CV NEWS FEED // Several US bishops recently concluded a workshop on the challenges that end-of-life care presents in today’s culture of assisted suicide and age-extension technology.
The workshop, jointly organized by the National Catholic Bioethics Center (NCBC) and the Knights of Columbus, provided US bishops with three days of talks and discussions on end of life issues.
Topics included end-of-life care, suffering at the end of life, ministering to they dying, Catholic health care, and the Catholic response to assisted suicide, among other issues.
According to the NCBC, the workshop is intended “to provide ongoing formation for the bishops in bioethical issues which affect their episcopal ministry.”
The 2024 workshop, which began on February 5 and concluded on February 7, incorporated several spiritual aspects into the program as well. Each day featured a concelebrated Mass with opportunities for evening prayer. In addition, bishops were given the chance to find community with daily cocktail receptions and dinners.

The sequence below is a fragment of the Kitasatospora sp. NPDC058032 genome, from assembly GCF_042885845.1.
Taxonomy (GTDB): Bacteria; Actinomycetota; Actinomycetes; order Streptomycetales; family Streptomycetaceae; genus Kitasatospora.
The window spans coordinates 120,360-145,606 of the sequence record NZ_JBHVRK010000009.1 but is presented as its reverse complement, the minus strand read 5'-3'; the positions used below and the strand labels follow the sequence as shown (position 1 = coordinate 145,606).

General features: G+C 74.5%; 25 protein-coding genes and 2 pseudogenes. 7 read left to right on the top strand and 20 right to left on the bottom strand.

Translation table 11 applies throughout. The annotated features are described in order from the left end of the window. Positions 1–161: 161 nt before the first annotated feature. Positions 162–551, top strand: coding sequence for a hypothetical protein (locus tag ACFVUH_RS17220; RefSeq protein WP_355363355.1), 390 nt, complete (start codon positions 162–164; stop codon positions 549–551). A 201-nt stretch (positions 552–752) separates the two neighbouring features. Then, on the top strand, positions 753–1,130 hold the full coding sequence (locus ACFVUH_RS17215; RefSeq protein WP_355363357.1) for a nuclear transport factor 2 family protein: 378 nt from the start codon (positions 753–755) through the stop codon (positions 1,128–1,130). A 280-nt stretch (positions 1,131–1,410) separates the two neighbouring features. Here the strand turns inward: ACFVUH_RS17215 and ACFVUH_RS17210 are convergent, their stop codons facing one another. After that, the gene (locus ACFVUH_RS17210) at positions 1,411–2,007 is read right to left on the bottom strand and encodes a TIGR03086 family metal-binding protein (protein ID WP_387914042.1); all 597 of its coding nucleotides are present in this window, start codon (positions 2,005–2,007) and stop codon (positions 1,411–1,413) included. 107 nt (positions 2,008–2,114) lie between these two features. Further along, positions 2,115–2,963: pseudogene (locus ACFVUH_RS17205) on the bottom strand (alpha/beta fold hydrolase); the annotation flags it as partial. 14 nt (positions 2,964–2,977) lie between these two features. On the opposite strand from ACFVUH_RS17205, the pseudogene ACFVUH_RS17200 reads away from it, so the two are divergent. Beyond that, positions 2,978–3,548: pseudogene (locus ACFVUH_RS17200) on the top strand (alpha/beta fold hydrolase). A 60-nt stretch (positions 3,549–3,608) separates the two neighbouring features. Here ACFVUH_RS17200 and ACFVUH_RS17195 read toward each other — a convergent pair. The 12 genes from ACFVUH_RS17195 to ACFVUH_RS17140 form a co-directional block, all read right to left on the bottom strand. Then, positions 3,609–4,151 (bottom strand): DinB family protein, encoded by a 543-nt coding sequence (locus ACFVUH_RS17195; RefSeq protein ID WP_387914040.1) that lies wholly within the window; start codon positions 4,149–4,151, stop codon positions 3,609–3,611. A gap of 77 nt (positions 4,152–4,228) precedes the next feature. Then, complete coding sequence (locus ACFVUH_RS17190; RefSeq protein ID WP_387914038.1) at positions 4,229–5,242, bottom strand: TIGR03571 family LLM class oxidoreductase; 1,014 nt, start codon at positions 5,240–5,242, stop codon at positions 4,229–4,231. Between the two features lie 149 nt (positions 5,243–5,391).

Featured speakers included Apostolic Nuncio to the US Cardinal Christophe Pierre, NCBC bioethicist Fr. Tadeusz Pacholczyk, and NCBC President Joseph Meaney, PhD, KM, among other healthcare professionals and Catholic human rights organizations representatives.
The NCBC and Knights of Columbus have provided the workshop annually or biennially since 1980. Both Pope St. John Paul II and Pope Benedict XVI have supported the workshop. In both 1984 and 1991, Pope Benedict served as the keynote speaker, and wrote a letter addressed to the workshop leaders in 2013.
In 2005, the workshop focused on the moral legacy of Pope St. John Paull II in Catholic healthcare. The NCBC subsequently published proceedings from the workshop in a book called Live the Truth.
Two years later, the workshop “addressed the growing tension between cultural expectations for health care and the Catholic moral tradition,” which led to a book on the same subject in 2009.